Promoters of infrastructure projects worldwide have been looking worriedly at Australia in recent months. A row about a £5.5bn road scheme has been threatening to escalate into a major test of investor confidence in our sector.
This week we can report that a deal has been struck to assuage fears - for now - that Australian infrastructure projects are not worth the hassle of investing in.
What’s been going on? In a nutshell, politics. The Liberal Australian government - led by self-styled “infrastructure prime minister” Tony Abbott wanted to build the 18km long congestion-busting East-West Link highway across Melbourne. A private finance deal was developed and a contract awarded to a consortium including John Laing, Lend Lease and Bouygues (among others). All was well.
Then the state of Victoria elected Labor’s Daniel Andrews as its premier.
Andrews was partly elected on a mandate to scrap the road - and scrap it he duly did, tearing up the PFI contract in the process and setting investor alarm bells ringing all over the world.
Let’s face it - who would ever waste their time working up a complex finance deal in Australia if the deal could be scrapped by any local politician gaining a bit of power? And what if other local politicians in our countries around the world took inspiration from Andrews’ lead? Deals everywhere could have been at threat.
Well, this week a deal - of sorts - has been struck. The road is still axed, and the contract still torn up. But the contracting consortium will now at least be paid its costs to date. Everyone seems satisfied with the deal - publicly at least.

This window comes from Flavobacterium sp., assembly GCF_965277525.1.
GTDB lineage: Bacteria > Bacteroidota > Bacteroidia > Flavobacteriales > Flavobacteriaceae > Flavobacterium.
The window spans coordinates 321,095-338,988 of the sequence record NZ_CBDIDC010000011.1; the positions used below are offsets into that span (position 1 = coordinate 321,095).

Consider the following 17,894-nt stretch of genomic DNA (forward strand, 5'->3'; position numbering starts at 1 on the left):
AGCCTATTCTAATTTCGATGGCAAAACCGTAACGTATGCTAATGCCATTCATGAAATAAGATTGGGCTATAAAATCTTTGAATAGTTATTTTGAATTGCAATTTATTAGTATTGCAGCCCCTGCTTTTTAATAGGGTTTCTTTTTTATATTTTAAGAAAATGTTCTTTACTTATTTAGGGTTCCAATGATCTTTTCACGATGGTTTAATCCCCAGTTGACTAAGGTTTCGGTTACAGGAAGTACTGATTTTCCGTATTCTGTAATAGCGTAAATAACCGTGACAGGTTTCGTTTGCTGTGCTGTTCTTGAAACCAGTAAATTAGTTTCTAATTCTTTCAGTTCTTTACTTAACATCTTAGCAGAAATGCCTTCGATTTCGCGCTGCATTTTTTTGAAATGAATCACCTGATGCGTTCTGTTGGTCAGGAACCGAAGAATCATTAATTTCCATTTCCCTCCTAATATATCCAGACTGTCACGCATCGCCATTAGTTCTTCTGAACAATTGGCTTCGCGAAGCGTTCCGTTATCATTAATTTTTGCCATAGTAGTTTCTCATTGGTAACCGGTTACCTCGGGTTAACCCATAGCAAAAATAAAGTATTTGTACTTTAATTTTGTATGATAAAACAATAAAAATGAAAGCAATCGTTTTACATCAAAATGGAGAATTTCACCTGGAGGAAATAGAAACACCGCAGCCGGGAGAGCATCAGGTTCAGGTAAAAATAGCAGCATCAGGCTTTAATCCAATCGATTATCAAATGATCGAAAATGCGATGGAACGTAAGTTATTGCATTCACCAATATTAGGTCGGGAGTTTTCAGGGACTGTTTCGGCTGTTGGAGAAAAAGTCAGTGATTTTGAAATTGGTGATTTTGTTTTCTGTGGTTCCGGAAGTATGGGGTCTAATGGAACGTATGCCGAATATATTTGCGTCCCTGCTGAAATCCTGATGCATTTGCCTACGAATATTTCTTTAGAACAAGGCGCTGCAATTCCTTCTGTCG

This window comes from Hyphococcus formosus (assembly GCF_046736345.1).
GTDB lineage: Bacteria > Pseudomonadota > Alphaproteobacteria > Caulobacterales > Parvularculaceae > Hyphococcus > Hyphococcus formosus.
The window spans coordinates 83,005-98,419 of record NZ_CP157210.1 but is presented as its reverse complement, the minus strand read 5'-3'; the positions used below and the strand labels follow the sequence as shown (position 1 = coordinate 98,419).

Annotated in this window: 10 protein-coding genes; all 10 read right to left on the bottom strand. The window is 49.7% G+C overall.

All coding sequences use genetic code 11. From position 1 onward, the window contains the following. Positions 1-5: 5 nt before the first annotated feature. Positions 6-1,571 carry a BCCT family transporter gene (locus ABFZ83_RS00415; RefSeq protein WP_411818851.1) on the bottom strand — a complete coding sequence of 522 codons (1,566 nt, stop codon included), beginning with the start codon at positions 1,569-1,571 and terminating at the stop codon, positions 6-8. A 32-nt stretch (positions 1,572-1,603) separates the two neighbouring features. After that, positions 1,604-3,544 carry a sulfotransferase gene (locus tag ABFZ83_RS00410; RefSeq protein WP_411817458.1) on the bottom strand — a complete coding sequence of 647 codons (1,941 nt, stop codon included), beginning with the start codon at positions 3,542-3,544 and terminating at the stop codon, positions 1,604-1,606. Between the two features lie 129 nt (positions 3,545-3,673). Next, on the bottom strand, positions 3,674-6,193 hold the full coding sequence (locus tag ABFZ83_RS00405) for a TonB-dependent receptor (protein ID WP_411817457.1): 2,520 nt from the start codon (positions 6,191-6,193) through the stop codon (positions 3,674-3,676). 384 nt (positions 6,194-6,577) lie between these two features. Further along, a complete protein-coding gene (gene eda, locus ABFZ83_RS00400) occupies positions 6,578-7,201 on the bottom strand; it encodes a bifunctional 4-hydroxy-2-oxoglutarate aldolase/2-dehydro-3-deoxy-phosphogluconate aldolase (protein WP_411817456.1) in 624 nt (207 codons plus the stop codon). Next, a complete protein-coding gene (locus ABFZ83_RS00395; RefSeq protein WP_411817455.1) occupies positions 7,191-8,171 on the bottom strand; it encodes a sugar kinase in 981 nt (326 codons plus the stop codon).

But the consortium is not getting any compensation for all those extra, unquantifiable costs - the vast amount of time and effort put in by banks and their advisors, firmly in the expectation of a healthy profit to come.
So there’s still reason be concerned. As Abbott said before this week’s East-West link agreement was struck: “Australia can’t afford to discourage private investment in infrastructure because government alone cannot afford to build the infrastructure that our country needs.”
It’s no different here. Our much vaunted National Infrastructure Plan is heavily reliant on private finance. And it’s full of controversial schemes like the East-West link
Take High Speed 2. OK, there’s no private finance element there (or at least not yet) and so the investor confidence need is less.
But it’s a good example. The case is clearly not yet made in many people’s minds. As we report this week, there’s even someone standing for election on an anti-HS2 manifesto (and it’s not UKIP’s Nigel Farage).
It really hammers the point I made last week. We need to sell our schemes better - to all interested parties, whether they seem to have real influence or not. Far better to spend the time and effort up front then spend years fighting against concerted opposition.
That’s the challenge.
- Mark Hansford is NCE’s editor